Waiting on joy

By Maya Pankiw

Lately, everything has been negative. Turn on the news and I am hit with all the worst things that happened that day — COVID-19 updates, the latest political scandal, or a story about some other unimaginable crisis. Looking out my window, I see the cold and bleary landscape that is winter in Ontario. Walking around the city, I see my favourite spots, once bubbling with life and excitement, left cold and empty due to yet another lockdown. This has been everyday life for two years now, leaving me to feel helpless and stuck in a joyless loop of unfulfilling days.

In times like these, it is tough to have perspective. It is difficult to remember all the things that have brought and will bring me joy in the future. It seems impossible that I once experienced days full of joy — days where it felt like the sun couldn’t shine any brighter and the birds couldn’t sing any louder. Joy to me is not simply the feeling of pure happiness that many believe it to be. It is the feeling of complete fulfilment. The absolute certainty that you wouldn’t want to be anywhere other than where you are in the present moment. When I am full of joy, the day tastes sweet, the sun fills my insides with warm honey, and the wind lifts me off my feet.

Naturally, writing this leaves me wanting this feeling NOW. It leaves me questioning why every second of every day can’t leave me singing from the rooftops and walking with a light bounce in my step. If we are only given one life, shouldn’t we search for joy during every moment of it? The answer is yes, of course we should. We should do as many things as we can to leave us feeling happy. The catch is, how can we know what true happiness feels like, if we have never felt true sadness? Think of it like this — if two people were standing at the top of a mountain, but one scaled the mountain from bottom to top while the other was dropped off by a helicopter, are the two people experiencing the same feeling? Of course not, and this is due to just that — each individual experience. Climbing the mountain was hard work, leaving the hiker feeling as though it were an impossible task at times. On the other hand, for the passenger reaching the top of the mountain was a breeze. At the end of the adventure, however, the hiker feels an unparalleled sense of accomplishment — one that the passenger can’t even imagine. It is the things we experience in life that give us the perspective we need to truly feel that unreserved joy that we all crave. We might be living through the lowest of the lows right now, but each moment of hardship will reflect itself into the purest amount of joy in the future.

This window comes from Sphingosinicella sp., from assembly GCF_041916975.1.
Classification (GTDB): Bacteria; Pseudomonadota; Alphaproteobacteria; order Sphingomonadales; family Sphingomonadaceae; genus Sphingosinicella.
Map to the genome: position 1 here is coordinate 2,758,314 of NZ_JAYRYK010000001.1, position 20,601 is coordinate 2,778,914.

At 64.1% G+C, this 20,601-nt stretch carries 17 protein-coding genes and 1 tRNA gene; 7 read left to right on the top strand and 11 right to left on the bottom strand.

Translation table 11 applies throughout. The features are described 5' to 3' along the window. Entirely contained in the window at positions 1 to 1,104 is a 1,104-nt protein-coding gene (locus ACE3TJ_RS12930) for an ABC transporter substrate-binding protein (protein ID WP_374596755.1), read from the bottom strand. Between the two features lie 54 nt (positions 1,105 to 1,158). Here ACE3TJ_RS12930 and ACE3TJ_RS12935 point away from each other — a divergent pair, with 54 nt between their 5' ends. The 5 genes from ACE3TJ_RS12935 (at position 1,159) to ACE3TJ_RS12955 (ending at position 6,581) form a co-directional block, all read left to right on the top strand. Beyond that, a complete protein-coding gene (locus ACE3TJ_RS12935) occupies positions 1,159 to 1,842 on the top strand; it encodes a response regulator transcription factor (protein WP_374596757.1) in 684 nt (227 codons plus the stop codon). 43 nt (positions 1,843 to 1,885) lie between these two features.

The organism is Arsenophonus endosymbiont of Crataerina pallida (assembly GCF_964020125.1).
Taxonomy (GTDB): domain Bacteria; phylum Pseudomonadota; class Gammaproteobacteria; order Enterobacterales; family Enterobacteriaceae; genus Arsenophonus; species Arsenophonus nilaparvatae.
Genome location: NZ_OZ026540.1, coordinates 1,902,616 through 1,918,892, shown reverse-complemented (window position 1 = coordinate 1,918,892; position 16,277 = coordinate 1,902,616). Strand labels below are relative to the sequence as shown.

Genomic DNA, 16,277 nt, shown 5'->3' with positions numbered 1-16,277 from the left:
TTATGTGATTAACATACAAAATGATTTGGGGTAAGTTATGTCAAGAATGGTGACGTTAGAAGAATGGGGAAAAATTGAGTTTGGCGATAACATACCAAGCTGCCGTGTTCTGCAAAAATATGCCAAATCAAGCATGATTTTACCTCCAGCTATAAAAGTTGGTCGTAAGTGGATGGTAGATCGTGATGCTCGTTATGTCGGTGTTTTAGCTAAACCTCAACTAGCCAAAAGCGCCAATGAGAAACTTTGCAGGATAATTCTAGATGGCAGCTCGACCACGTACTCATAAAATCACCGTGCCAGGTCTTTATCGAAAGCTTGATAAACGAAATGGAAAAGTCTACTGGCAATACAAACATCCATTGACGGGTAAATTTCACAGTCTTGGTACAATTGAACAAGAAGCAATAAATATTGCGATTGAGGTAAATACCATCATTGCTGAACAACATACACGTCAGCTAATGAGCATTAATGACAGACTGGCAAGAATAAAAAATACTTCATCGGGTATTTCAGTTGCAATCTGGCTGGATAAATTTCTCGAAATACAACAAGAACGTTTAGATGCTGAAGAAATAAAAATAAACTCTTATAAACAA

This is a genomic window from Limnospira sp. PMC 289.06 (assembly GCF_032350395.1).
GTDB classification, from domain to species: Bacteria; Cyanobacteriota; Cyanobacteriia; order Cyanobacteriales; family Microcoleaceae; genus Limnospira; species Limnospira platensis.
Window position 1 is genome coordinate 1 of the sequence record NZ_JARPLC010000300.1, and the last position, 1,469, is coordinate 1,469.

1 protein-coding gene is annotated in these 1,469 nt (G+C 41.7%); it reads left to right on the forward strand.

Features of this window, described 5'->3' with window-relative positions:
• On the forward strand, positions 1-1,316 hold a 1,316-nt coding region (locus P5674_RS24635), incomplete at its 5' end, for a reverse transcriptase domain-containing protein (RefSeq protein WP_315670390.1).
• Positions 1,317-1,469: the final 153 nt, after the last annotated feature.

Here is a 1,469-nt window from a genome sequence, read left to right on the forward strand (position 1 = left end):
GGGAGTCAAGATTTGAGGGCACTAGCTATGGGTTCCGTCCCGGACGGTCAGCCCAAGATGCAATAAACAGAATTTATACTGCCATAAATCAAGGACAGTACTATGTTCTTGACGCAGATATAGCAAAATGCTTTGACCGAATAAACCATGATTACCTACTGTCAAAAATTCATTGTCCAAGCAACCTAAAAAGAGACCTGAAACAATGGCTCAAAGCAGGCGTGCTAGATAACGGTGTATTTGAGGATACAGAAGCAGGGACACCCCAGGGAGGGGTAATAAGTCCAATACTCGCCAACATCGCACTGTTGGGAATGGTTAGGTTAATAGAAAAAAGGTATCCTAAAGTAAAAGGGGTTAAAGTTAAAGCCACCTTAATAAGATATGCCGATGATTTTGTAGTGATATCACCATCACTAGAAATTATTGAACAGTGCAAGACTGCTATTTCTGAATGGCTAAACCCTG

For now, the near future may not seem to hold much joy, but soon the flowers will bloom again, the birds will sing loudly, and the sun will shine warmly. When the time comes where we can feel that pure euphoric joy once again, I will know that all the troublesome times were worth it, and I hope you will too.